Quick and easy Plantain Buddha Bowl! This buddha bowl recipe is packed with super greens, healthy fats and proteins, and topped with homemade Cilantro Avocado Sauce. They will keep you sustained and satiated all morning. Paleo, Grain Free, and Whole 30 friendly!
Confession: When I was putting together this post, I had to google “Buddha Bowl”. I had no idea what it meant! Here’s the definition according to BuzzFeed, in case you were wondering as well.
Colorful bowls usually composed of vegetables, healthy grains, and protein.
Now this may be a bit of a tangent, but the term “healthy grains” is somewhat of an oxymoron. It’s true, for a portion of the population, grains in moderation can be suitable. However, for a vast majority, grains are toxic, damaging to the gut, pro-inflammatory, and are seriously lacking in nutrients compared to other plant based carbs.
In short, grains have very much risk with very little gain. Here’s the low down on why I choose to eliminate grains in this buddha bowl recipe:
1. Grains are high in two different types of lectins: prolamins and agglutinins.
These two lectins are part of the defense system of the plant, used to deter predators from eating the seeds. This defense mechanism can cause you to feel sick, or even to pass the seeds completely undigested. While lectins may not make you feel sick immediately, chronic ingestion over the course of years can lead to a myraid of diseases. If you want to learn more about what lectins do to the digestive system, you can read this article (part 1 of 3).
2. Grains are high in Omega 6 fatty acids.
One of the biggest problems with the Standard American Diet (SAD) is the overconsumption of overly refined polyunsaturated omega 6 fats. Not only are these fats highly inflammatory, but our modern day diet is filled with them, while being deficient in their counterpart, omega 3 fats.
Omega 3 fats, like those found in grass fed animal protein, pasture raised eggs, and avocados should be celebrated, while omega 6 fats should be reduced whenever possible. Although the ideal ratio of omega 3 to omega 6 fats is 1:1, the SAD is closer to 1:10 – a terrible truth to accept. If you want to learn more about how omega 6 fatty acids affect the body, you can read this article (part 2 of 3).
3. Grains are not particularly nutrient dense.
If you look at the nutrient profile, aka the vitamins and minerals present, of any grain, and compare it alongside nearly any other whole food, plant based starch source, it will fail nearly every time. If you want to learn more about the nutrient density of grains, you can read this article (part 3 of 3).
There you have it! Three reasons why the words “healthy” and “grains” don’t really belong together. There are other reasons why I suggest to ditch the grains in favor of starchy veggies and grass fed animal proteins, but this was a good place to start. Now, onto my Buddha Bowl.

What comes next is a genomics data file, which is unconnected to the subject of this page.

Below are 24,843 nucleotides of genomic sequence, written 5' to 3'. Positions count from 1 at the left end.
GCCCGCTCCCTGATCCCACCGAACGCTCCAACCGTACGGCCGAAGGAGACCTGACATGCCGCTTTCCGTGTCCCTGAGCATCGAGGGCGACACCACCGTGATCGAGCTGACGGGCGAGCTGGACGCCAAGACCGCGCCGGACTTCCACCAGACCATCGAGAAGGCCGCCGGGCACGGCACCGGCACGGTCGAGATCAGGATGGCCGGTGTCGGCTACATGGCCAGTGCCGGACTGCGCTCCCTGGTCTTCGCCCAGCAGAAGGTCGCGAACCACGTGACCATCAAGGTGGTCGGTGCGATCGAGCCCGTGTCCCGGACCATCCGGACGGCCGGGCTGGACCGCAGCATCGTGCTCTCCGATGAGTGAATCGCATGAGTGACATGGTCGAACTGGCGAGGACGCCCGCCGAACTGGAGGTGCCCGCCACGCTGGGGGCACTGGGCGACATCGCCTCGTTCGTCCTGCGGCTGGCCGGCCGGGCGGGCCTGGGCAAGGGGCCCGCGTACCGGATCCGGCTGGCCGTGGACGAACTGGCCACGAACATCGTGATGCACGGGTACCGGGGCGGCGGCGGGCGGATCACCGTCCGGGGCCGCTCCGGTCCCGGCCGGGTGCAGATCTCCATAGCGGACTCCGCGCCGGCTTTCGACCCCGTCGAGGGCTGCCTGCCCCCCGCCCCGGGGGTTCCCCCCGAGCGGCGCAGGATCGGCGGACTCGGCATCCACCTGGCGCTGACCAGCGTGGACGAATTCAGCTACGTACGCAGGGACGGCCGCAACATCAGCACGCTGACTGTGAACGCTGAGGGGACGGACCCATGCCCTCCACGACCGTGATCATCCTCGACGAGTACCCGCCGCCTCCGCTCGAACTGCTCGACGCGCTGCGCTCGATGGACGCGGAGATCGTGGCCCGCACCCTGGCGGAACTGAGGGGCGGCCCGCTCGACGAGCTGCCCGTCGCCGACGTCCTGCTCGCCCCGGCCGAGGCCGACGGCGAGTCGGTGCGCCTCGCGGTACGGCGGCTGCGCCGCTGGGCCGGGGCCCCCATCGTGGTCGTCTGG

Let’s talk about the merits of this Plantain Buddha Bowl recipe.
Pasture Raised Eggs
Like so many other fatty foods, the old me would have adamantly refused to eat an egg yolk. Of course, I would have stood firmly behind “science” to back it up: “Egg yolks contain cholesterol, and cholesterol causes heart disease.”
Here’s some nutritional myth busting for you: There is no study that shows that dietary cholesterol has any impact on heart disease. In fact, cholesterol is found at the site of a heart attack, as it’s role is to repair vascular inflammation. In fact, several of the longest running studies ever done on human health have shown that people with the highest serum cholesterol, have the lowest incidence of mortality. Yes. (1)
You read that right. Aside from being a stellar source of dietary cholesterol, egg yolks also provide the body with:
- vitamins A, E, D, & K (the egg white alone doesn’t contain any of these vitamins!)
- calcium and vitamin B12 are also found almost exclusively in the yolk
- great source of choline (required for methylation, which is a massive part of phase 1 and phase 2 liver detoxification)
So while pasture raised egg yolks may not be suitable for someone following an elimination diet like the autoimmune protocol, I highly suggest including them in this Plantain Buddha Bowl recipe if you find you tolerate them.
I included plantains in this buddha bowl recipe for 3 reasons.
- They’re delish and nutr-ish… Okay, I tried that but I’m not sure it worked. Here it is again: they’re delicious and nutritious.
- Much like the grains you’d typically find in a buddha bowl, plantains are a healthy source of resistant starches, but unlike those grains, they’re lacking in the toxic lectins and pro-inflammatory Omega 6 fatty acids.
- They’re brain boosting and immune building. If you’re interested in reading more of the merits of plantains, here’s an article listing 7 compelling reasons to include plantains in your diet.